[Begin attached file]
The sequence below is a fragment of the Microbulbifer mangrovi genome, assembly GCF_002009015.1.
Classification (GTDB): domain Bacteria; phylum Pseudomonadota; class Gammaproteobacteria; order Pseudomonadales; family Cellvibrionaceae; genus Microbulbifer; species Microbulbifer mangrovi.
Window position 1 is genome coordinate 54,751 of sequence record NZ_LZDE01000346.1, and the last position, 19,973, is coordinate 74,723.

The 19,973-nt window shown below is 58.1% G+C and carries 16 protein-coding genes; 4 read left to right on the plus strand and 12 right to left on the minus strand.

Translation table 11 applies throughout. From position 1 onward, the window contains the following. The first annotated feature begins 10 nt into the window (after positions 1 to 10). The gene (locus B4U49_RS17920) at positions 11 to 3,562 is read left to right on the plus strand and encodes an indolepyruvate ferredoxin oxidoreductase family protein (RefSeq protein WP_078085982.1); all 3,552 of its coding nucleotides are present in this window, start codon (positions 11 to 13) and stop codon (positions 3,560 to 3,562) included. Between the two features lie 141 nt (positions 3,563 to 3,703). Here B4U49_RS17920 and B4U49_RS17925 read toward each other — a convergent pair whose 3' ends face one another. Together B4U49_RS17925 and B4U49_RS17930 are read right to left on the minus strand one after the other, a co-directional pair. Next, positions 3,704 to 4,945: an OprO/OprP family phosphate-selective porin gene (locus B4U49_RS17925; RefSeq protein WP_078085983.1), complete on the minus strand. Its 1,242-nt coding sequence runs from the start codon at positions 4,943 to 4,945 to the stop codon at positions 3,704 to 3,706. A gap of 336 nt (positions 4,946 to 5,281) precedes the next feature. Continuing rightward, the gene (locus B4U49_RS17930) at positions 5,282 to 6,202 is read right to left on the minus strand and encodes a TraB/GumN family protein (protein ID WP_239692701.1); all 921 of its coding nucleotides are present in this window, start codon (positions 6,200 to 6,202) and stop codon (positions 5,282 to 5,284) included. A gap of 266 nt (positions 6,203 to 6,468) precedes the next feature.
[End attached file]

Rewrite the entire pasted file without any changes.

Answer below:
The sequence below is a fragment of the Microbulbifer mangrovi genome, assembly GCF_002009015.1.
Classification (GTDB): domain Bacteria; phylum Pseudomonadota; class Gammaproteobacteria; order Pseudomonadales; family Cellvibrionaceae; genus Microbulbifer; species Microbulbifer mangrovi.
Window position 1 is genome coordinate 54,751 of sequence record NZ_LZDE01000346.1, and the last position, 19,973, is coordinate 74,723.

The 19,973-nt window shown below is 58.1% G+C and carries 16 protein-coding genes; 4 read left to right on the plus strand and 12 right to left on the minus strand.

Translation table 11 applies throughout. From position 1 onward, the window contains the following. The first annotated feature begins 10 nt into the window (after positions 1 to 10). The gene (locus B4U49_RS17920) at positions 11 to 3,562 is read left to right on the plus strand and encodes an indolepyruvate ferredoxin oxidoreductase family protein (RefSeq protein WP_078085982.1); all 3,552 of its coding nucleotides are present in this window, start codon (positions 11 to 13) and stop codon (positions 3,560 to 3,562) included. Between the two features lie 141 nt (positions 3,563 to 3,703). Here B4U49_RS17920 and B4U49_RS17925 read toward each other — a convergent pair whose 3' ends face one another. Together B4U49_RS17925 and B4U49_RS17930 are read right to left on the minus strand one after the other, a co-directional pair. Next, positions 3,704 to 4,945: an OprO/OprP family phosphate-selective porin gene (locus B4U49_RS17925; RefSeq protein WP_078085983.1), complete on the minus strand. Its 1,242-nt coding sequence runs from the start codon at positions 4,943 to 4,945 to the stop codon at positions 3,704 to 3,706. A gap of 336 nt (positions 4,946 to 5,281) precedes the next feature. Continuing rightward, the gene (locus B4U49_RS17930) at positions 5,282 to 6,202 is read right to left on the minus strand and encodes a TraB/GumN family protein (protein ID WP_239692701.1); all 921 of its coding nucleotides are present in this window, start codon (positions 6,200 to 6,202) and stop codon (positions 5,282 to 5,284) included. A gap of 266 nt (positions 6,203 to 6,468) precedes the next feature.